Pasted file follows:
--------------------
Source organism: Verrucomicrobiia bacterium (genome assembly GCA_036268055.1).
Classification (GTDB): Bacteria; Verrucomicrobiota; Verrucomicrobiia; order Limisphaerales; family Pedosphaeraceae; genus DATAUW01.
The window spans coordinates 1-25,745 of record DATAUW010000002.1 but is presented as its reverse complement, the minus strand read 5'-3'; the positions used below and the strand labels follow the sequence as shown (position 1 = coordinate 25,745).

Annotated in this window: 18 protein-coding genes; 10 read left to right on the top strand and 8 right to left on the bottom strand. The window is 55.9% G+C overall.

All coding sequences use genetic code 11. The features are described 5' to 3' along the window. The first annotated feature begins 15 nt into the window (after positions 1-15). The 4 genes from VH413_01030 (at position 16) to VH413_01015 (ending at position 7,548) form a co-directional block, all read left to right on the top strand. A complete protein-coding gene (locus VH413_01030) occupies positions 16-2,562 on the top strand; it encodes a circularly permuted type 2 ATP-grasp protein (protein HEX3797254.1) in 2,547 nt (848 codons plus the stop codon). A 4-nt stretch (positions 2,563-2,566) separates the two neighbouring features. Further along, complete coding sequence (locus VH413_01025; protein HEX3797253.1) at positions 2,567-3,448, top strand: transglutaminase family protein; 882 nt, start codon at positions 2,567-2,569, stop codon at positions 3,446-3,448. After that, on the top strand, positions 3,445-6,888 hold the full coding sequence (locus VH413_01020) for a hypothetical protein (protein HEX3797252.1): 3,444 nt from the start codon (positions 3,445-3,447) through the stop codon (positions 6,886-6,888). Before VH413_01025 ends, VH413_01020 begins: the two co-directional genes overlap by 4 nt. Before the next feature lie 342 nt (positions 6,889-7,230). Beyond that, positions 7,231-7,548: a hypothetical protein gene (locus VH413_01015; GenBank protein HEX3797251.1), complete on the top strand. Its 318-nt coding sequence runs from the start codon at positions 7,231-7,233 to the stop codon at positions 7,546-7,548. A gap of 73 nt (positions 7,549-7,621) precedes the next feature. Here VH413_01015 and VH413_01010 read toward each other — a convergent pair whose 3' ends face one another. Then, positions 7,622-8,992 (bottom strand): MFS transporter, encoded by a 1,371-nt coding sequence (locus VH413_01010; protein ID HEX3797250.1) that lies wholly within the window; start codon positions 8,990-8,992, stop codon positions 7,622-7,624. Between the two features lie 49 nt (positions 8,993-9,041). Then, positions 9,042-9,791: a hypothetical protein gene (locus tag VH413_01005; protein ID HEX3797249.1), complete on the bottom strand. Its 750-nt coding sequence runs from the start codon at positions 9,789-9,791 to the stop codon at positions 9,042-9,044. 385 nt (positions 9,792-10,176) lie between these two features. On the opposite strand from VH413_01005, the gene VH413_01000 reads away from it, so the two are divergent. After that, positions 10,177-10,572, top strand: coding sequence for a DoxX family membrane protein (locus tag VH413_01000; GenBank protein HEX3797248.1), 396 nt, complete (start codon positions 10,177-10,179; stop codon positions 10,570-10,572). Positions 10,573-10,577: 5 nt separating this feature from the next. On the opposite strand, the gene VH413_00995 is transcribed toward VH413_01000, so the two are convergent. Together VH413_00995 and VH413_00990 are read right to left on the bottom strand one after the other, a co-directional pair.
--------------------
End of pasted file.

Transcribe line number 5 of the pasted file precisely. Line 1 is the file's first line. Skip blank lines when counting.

All coding sequences use genetic code 11. The features are described 5' to 3' along the window. The first annotated feature begins 15 nt into the window (after positions 1-15). The 4 genes from VH413_01030 (at position 16) to VH413_01015 (ending at position 7,548) form a co-directional block, all read left to right on the top strand. A complete protein-coding gene (locus VH413_01030) occupies positions 16-2,562 on the top strand; it encodes a circularly permuted type 2 ATP-grasp protein (protein HEX3797254.1) in 2,547 nt (848 codons plus the stop codon). A 4-nt stretch (positions 2,563-2,566) separates the two neighbouring features. Further along, complete coding sequence (locus VH413_01025; protein HEX3797253.1) at positions 2,567-3,448, top strand: transglutaminase family protein; 882 nt, start codon at positions 2,567-2,569, stop codon at positions 3,446-3,448. After that, on the top strand, positions 3,445-6,888 hold the full coding sequence (locus VH413_01020) for a hypothetical protein (protein HEX3797252.1): 3,444 nt from the start codon (positions 3,445-3,447) through the stop codon (positions 6,886-6,888). Before VH413_01025 ends, VH413_01020 begins: the two co-directional genes overlap by 4 nt. Before the next feature lie 342 nt (positions 6,889-7,230). Beyond that, positions 7,231-7,548: a hypothetical protein gene (locus VH413_01015; GenBank protein HEX3797251.1), complete on the top strand. Its 318-nt coding sequence runs from the start codon at positions 7,231-7,233 to the stop codon at positions 7,546-7,548. A gap of 73 nt (positions 7,549-7,621) precedes the next feature. Here VH413_01015 and VH413_01010 read toward each other — a convergent pair whose 3' ends face one another. Then, positions 7,622-8,992 (bottom strand): MFS transporter, encoded by a 1,371-nt coding sequence (locus VH413_01010; protein ID HEX3797250.1) that lies wholly within the window; start codon positions 8,990-8,992, stop codon positions 7,622-7,624. Between the two features lie 49 nt (positions 8,993-9,041). Then, positions 9,042-9,791: a hypothetical protein gene (locus tag VH413_01005; protein ID HEX3797249.1), complete on the bottom strand. Its 750-nt coding sequence runs from the start codon at positions 9,789-9,791 to the stop codon at positions 9,042-9,044. 385 nt (positions 9,792-10,176) lie between these two features. On the opposite strand from VH413_01005, the gene VH413_01000 reads away from it, so the two are divergent. After that, positions 10,177-10,572, top strand: coding sequence for a DoxX family membrane protein (locus tag VH413_01000; GenBank protein HEX3797248.1), 396 nt, complete (start codon positions 10,177-10,179; stop codon positions 10,570-10,572). Positions 10,573-10,577: 5 nt separating this feature from the next. On the opposite strand, the gene VH413_00995 is transcribed toward VH413_01000, so the two are convergent. Together VH413_00995 and VH413_00990 are read right to left on the bottom strand one after the other, a co-directional pair.